Mike so we set off to find these Portuguese and Brazilian soldier
on motorbike. As the Sari and Paddy's we basically in the middle
of Kuta, the quickest way to get to these hotels was to get through
the crowds of locals who were gathering around the site and walk
through the site. Armed with my army ID we crossed through. The
Indonesian police and army had already started getting the bodies
out, which was now a row about 50 or 60 metres long. Some of them
were covered, but it looked like they had run out of body bags hours
ago, and then ran out of white sheets, so the badly burnt ones were
lying in the sun.
After hours of bashing on hotel doors and walking
around the hospitals looking at the injured and some dead, we were
still one Portuguese paratrooper and one Brazilian soldier missing.
They were both on the main dance floor at the Sari at the time of
the blast. I believe there are in the morgue in the area with the
unrecognisable bodies, however we are still hopeful that they may
have been accidentally evacuated to Australia due to sloppy Indonesian
paperwork, though very unlikely.
I ended up getting 4 hours sleep between 2am
and 6am Monday morning, to be woken up by a call from the UN saying
that we were going to be evacuated back to Dili and I was coordinating
the first flight and Francisco the second. The first flight was
on Monday night, then second on Wednesday morning. I took most of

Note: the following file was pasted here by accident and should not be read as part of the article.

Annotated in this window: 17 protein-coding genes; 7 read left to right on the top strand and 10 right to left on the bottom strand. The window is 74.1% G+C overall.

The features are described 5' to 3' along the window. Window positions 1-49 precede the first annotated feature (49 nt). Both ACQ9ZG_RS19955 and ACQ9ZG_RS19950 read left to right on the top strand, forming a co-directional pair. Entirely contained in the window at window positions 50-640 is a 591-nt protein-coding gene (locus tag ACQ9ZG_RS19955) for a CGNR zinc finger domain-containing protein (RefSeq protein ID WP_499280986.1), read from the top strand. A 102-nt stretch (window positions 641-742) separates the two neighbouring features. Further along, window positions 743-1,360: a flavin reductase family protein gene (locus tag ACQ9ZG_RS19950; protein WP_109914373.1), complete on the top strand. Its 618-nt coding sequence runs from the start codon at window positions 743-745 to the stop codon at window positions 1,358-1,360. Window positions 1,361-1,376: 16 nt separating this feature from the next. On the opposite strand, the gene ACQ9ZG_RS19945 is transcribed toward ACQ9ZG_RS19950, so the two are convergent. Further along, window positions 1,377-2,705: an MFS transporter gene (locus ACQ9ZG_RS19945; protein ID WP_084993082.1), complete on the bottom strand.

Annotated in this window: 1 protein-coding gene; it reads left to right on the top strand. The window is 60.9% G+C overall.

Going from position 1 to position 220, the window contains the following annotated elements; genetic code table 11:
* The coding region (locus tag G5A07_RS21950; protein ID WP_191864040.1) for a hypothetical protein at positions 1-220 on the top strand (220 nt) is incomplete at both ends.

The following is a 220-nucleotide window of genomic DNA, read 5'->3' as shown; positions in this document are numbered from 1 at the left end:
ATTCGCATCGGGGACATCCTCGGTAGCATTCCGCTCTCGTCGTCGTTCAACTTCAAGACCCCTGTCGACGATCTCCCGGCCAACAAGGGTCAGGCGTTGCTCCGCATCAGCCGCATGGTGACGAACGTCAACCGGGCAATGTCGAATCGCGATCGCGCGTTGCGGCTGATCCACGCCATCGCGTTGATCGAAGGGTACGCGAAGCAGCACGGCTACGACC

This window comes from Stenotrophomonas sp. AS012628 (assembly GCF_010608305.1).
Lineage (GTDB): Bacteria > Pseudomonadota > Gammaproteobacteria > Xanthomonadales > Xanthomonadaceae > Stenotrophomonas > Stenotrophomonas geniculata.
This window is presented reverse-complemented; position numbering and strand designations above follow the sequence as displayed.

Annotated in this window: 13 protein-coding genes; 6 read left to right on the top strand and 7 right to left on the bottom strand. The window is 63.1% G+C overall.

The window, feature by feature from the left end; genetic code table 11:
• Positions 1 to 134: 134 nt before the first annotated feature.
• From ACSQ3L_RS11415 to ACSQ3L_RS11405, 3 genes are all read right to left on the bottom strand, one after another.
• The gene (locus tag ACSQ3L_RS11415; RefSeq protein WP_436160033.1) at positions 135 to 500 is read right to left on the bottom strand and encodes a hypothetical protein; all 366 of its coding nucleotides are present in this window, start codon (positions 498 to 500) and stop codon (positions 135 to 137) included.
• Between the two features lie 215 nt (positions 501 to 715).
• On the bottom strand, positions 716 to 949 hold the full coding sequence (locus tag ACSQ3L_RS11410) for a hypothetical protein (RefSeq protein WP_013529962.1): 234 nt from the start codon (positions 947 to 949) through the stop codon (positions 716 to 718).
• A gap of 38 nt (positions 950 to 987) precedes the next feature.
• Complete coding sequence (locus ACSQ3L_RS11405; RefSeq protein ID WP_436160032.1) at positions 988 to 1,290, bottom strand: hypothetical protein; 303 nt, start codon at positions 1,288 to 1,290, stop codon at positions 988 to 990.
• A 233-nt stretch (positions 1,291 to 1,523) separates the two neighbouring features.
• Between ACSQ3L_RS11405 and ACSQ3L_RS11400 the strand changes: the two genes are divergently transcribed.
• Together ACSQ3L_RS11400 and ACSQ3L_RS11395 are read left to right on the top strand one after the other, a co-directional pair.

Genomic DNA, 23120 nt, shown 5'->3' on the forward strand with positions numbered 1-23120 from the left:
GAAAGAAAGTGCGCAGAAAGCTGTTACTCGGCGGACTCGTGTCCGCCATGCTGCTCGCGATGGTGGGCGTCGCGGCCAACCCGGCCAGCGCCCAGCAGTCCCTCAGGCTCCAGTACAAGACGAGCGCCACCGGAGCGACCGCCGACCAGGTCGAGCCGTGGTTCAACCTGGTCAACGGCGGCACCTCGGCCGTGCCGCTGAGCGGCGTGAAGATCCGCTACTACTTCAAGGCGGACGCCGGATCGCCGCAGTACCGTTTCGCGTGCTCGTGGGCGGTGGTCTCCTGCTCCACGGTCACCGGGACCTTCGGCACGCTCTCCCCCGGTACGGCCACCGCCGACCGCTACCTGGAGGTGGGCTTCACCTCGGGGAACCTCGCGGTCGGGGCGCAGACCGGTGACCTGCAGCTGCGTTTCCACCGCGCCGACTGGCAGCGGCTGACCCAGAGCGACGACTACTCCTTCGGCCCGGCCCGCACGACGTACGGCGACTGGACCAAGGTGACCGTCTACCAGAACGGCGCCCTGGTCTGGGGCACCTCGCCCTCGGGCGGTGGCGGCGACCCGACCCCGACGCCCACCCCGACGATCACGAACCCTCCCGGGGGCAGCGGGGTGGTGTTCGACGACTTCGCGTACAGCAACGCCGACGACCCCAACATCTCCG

the Portuguese and Brazilians with me, leaving a few behind to identify
the bodies if needed. To date they still do not have a positive
Funnily enough one of the harder things I had
to do was get 40 of them onto the UN jet. Once they passed through
the express immigration I had organised, they didn't understand
what proceed to Gate 9 meant. As a result they ended up getting
drunk at the bars around the airport. The UN Air Ops guy told me
the 2 hour delay had cost the UN $20K USD, I told him the lads had
all had a hard night......
After hitting the deck in Dili I slept for about
20 hours and then I briefed and got I debriefed. Over the last two
days I have just been chauffeured around to the General, my Colonel,
the doctor, the psychs, the Federal Police, the Portuguese Commander..........
I go back and see the doc on Friday and will
be heading back to my border post on Monday. I am fine and have
not turned into a nut case or an alcoholic (well not anymore than
the amount we were drinking in Bali leading up to the 12th!!).
One thing which I am very aware of when I watch
the media coverage here is how lucky I am. I see a lot of familiar
faces on the TV, particularly the football and rugby lads. I spoke
with them all at the Denpasar Hospital. I was lucky to get out and
so were my mates.
Mike - He has got 10% burns to his body on his
face, hand and back.He's now in the plastic surgery area of the
burns unit of Singapore Hospital. He tells me the burns have added
to his rugged looks, and even though he is married the chicks will
still love him! Also having some problems with his hearing - awaiting
Nick - Unconfirmed, but looks like deaf in one
ear. The other ear is potentially repairable. Big cut on his foot
and head, all patched up. Evacuated to Darwin.
Francisco - Same problem with hearing. Severely
burnt ear and shrapnel wounds to his back. Evacuated to Darwin.
Lucinda - Shrapnel wounds to her legs,
all patched up. Evacuated to Sydney.
Anna - Burns to her back, not as bad as
Mike's. Evacuated to Sydney.
By the way when I was in Bali a lot of media
wanted to talk to me, do a story and all that kind of thing, I gave
them the bypass. But you will be able to read about it in the next
Army Newspaper - looks like my cheesy pic and story will be in the
So don't worry I've got 8 lives left! Stay in
touch, take it easy, and like I say cheers and beers (as long as
they are not that cheap German crap from Paddy's in Bali)